Super Bowl May Benefit Dallas More Than City That Built Stadium
Dallas Cowboys owner Jerry Jones and the city of Arlington gave all 135 North Texas cities a gift when they built the $1.2 billion stadium that will host the Super Bowl in two days, said Ross Perot Jr.
“We now have the attention of the world focused on Dallas and Fort Worth,” said Perot, 52, chairman of Hillwood Development Co., a Dallas-based real estate company.
While Arlington invested $325 million from sales taxes toward the cost of Cowboys Stadium, the cities Dallas and Fort Worth stand to reap most of the benefit from almost $400 million in estimated spending at the National Football League’s title game, said Craig Depkin, economics professor at the University of North Carolina in Charlotte. The cities, with a combined population of 2 million, have more hotel rooms, restaurants and entertainment venues where visitors will spend before, during and after the Feb. 6 game.
“We’re very thankful the voters of Arlington helped construct that beautiful stadium,” said David Berzina, executive vice president of economic development for the Fort Worth Chamber of Commerce. “Multiple cities will share in the windfall.”
Robert Cluck, the mayor of Arlington, which is midway between Dallas and Fort Worth, said his city collected a record $57.5 million in sales taxes last year, up from $53 million, in part because of the stadium. Getting the Super Bowl, however, took a group effort, he said.
“We approached this as being a North Texas Super Bowl,” Cluck said in a telephone interview. “We knew the only way to make it bigger and better was to all work together.”
Besides Arlington’s investment in the stadium and a little more than $31 million in rebated tax revenue to cover costs, most of the investment to win the Super Bowl came from local companies, including Perot’s Hillwood, a real estate developer, and businesses that contributed $40 million.
Super Bowl events are scattered around the region. The NFL Experience, a football-themed carnival, is at the Dallas Convention Center. Taste of the NFL, a food and wine event featuring restaurants from every NFL city, is in Fort Worth.
The estimated 150,000 visitors will consume “a lot of coffee, a lot of meals and a lot of hotel rooms,” Berzina said.
Just how much revenue the fans will generate is in dispute.
A study for the North Texas Super Bowl XLV Host Committee in early 2010 estimated the game would generate $374.7 million in direct spending. The research, by La Mesa, California-based Marketing Information Masters Inc., projected the state would reap $36.2 million in additional taxes, with local cities and counties getting $10.5 million.
PriceWaterhouseCoopers LLC found that the Super Bowl may bring record visitors and spending to North Texas. The accounting firm said spending by the NFL and visitors will total about $202 million, ahead of the previous high of $195 million generated by the 2007 game in South Florida.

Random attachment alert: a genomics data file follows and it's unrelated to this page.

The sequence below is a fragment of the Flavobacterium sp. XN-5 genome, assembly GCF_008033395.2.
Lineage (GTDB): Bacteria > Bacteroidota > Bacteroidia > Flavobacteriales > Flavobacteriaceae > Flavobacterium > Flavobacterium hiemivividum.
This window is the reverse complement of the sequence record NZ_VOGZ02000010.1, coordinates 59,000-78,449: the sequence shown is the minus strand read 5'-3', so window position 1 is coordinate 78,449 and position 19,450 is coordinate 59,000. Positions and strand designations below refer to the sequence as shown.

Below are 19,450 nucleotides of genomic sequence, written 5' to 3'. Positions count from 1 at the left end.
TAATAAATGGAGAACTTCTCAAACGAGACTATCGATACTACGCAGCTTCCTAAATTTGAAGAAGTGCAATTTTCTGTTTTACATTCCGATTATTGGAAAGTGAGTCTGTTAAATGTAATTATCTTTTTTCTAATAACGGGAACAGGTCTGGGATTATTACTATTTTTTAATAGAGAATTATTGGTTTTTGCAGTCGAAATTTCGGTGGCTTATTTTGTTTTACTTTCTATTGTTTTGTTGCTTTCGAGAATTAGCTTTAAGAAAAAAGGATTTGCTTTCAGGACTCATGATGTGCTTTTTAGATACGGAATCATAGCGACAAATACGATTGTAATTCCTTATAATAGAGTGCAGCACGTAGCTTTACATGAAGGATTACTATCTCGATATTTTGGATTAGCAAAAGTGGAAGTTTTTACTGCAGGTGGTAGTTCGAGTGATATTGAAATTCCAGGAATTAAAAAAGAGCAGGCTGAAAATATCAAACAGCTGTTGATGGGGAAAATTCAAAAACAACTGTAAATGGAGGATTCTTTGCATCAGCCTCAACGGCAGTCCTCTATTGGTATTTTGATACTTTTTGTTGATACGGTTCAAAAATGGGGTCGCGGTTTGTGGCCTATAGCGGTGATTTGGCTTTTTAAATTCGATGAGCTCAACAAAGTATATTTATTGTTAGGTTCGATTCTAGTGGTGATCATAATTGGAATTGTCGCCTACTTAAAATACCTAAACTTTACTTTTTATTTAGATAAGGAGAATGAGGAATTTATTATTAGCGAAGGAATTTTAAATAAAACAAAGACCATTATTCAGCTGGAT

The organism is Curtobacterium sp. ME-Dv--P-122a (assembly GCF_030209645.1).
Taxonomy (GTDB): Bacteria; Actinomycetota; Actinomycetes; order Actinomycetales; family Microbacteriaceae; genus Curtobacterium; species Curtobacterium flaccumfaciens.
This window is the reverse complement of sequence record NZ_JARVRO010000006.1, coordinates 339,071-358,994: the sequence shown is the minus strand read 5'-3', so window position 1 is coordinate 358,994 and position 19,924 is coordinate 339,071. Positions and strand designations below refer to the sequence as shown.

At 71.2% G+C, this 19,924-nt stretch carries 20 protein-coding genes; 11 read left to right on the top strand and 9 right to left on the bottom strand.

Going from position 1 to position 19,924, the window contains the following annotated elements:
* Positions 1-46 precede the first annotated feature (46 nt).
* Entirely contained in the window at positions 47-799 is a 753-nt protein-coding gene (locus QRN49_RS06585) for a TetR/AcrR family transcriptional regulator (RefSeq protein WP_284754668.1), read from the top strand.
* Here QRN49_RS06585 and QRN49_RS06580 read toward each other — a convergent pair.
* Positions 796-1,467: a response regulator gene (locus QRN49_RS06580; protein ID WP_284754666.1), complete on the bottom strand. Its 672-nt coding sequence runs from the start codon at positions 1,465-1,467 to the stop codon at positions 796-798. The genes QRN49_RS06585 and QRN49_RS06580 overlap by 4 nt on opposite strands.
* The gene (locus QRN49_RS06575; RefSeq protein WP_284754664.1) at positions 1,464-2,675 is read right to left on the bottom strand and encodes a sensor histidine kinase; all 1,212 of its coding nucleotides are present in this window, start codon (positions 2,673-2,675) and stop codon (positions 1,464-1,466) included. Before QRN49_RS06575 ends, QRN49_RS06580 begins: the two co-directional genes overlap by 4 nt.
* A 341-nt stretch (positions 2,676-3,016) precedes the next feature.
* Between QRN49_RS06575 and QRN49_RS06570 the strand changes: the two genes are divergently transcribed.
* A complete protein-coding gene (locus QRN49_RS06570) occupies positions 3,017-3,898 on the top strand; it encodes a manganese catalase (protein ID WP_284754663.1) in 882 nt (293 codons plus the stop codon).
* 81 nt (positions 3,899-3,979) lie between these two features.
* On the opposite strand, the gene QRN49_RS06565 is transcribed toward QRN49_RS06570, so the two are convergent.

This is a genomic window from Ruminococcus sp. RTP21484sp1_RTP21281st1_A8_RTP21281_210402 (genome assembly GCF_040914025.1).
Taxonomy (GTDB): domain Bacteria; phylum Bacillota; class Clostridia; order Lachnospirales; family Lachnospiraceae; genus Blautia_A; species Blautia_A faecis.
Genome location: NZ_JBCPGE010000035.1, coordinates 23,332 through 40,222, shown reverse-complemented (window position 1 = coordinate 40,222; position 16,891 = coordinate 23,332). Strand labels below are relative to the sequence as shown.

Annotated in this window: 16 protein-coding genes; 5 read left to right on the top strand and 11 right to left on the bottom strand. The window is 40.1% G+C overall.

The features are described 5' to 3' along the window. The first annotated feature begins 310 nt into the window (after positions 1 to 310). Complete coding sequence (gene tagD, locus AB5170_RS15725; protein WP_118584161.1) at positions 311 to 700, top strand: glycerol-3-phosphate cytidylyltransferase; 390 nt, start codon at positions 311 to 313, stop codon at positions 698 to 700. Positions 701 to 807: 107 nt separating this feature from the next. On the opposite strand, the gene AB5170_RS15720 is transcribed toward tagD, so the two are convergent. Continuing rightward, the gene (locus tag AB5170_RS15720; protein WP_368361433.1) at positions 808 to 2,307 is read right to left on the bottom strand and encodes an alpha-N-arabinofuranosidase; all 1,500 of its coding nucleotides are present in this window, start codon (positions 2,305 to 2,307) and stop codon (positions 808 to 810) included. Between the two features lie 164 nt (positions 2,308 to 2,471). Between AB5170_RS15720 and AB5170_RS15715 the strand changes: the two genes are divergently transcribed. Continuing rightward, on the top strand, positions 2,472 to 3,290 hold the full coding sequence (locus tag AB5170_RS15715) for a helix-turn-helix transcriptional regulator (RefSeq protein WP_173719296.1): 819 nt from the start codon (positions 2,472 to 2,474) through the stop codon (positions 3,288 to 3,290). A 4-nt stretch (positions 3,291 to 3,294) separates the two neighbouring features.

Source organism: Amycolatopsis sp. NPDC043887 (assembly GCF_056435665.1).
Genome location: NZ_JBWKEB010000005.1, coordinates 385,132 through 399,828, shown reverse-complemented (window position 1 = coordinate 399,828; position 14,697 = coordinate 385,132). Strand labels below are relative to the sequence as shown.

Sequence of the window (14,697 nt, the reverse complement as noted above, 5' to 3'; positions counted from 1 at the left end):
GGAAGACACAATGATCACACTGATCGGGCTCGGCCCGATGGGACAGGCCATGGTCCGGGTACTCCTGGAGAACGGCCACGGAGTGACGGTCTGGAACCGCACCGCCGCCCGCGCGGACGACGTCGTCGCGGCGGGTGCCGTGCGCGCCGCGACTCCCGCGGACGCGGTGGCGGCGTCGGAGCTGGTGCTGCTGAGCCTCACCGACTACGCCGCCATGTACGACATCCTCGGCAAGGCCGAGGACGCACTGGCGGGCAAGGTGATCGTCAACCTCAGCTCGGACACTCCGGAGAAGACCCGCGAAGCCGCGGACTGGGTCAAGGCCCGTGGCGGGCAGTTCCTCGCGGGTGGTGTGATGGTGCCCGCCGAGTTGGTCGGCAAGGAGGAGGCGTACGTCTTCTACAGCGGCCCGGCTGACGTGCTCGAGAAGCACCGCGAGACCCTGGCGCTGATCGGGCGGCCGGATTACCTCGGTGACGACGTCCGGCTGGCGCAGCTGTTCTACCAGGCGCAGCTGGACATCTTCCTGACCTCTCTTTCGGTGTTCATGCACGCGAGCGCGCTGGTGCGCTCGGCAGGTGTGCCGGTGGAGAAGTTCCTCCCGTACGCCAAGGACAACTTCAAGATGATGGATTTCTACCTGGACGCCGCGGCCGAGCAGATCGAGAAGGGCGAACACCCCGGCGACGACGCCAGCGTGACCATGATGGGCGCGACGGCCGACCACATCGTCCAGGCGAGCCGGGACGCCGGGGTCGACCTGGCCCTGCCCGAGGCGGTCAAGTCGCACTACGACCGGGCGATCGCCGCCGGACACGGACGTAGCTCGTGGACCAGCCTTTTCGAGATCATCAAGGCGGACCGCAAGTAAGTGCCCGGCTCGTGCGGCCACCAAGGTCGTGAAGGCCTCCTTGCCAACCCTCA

“Dallas/Fort Worth appears ready to capture much of the fan and corporate spending that might have stayed away over the past two years,” Robert Canton, director of the company’s sports and tourism sector, said in a news release.
Others are more skeptical of the benefits. The University of North Carolina’s Depkin said it isn’t certain the Super Bowl will generate extra tax revenue. Sometimes the event supplants spending on other forms of entertainment, or displaces local residents who decide not to go out when the game is in town, said Depkin, who has studied spending around major events.
In a 2004 study called “Padding Required: Assessing the Economic Impact of the Super Bowl,” economists Victor Matheson and Robert Baade found the income gains from the game were typically “one quarter or less” than estimates, or about $92 million on average.
“The question is whether the additional sales tax is enough to offset the spending by the state,” said Depkin.
Brian McCarthy, an NFL spokesman, said the league didn’t have specifics on Super Bowl spending.
The weather during Super Bowl week hasn’t helped business owners. North Texas has been hit by the coldest temperatures in the region for 20 years, making Pittsburgh Steelers and Green Bay Packers fans feel at home while keeping trade light.
“Business is 50 percent down on our projections,” said Scott Jones, owner of the Cowtown Diner, which is less than a block from Walt Disney Co. network ESPN’s main Super Bowl broadcast location in Fort Worth’s Sundance Square. “We had to close Tuesday and foot traffic has been nowhere near what we expected since. Hopefully a weekend warm-up will have people coming out in droves.”
While cold weather slowed restaurant sales, hotels are packed.
“We’re sold out,” said Ray Hammer, general manager of the Sheraton in downtown Dallas, which is housing the media center for 3,000 journalists in town for the game.
The 1,840-room hotel, owned by Starwood Hotels & Resorts Worldwide Inc., spent $91 million on improvements ahead of the game and business is up 50 percent from a year ago. There was also an upsurge in bookings in 2010 from 2009 because the National Basketball Association All-Star Game was played Feb. 14 last year at Cowboys Stadium.
Like Perot, Mabrie Jackson, chief executive of the North Texas Commission, which coordinates the efforts of local governments for common projects such as luring a Super Bowl, said the game is about more than generating immediate income. It provides an unparalleled marketing opportunity to show that the region is about more than “cowboy boots and oil wells.”
“North Texas is holding its door open wide and letting people stay a while,” said Jackson. “It’s more money, but it also is about introducing North Texas to the rest of the country.”